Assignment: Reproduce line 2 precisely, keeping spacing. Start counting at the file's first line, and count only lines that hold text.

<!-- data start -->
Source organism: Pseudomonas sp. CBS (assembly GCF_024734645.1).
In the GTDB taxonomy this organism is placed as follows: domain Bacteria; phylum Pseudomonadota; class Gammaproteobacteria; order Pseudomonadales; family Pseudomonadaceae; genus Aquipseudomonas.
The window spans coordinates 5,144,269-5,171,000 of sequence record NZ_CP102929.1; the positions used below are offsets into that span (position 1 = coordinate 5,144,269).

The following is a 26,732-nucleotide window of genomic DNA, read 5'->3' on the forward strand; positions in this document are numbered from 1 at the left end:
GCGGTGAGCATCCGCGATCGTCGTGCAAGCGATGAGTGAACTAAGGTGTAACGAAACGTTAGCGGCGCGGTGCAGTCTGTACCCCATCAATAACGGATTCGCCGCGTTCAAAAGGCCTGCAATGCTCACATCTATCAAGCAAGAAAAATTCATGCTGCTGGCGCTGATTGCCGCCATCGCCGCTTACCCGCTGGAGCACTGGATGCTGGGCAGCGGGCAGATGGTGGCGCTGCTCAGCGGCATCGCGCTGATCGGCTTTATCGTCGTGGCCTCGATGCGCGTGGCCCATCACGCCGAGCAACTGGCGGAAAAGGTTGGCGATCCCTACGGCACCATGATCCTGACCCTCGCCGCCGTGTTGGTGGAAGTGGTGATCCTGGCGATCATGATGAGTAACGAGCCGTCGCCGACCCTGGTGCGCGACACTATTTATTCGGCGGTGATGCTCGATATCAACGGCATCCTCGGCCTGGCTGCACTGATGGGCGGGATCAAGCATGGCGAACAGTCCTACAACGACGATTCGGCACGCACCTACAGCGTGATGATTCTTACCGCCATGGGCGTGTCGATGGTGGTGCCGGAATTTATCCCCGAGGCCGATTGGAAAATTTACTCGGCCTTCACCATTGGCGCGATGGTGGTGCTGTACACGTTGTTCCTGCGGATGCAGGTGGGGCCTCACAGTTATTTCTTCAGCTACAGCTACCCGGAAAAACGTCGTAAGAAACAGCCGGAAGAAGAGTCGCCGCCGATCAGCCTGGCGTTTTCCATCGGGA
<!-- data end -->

In the GTDB taxonomy this organism is placed as follows: domain Bacteria; phylum Pseudomonadota; class Gammaproteobacteria; order Pseudomonadales; family Pseudomonadaceae; genus Aquipseudomonas.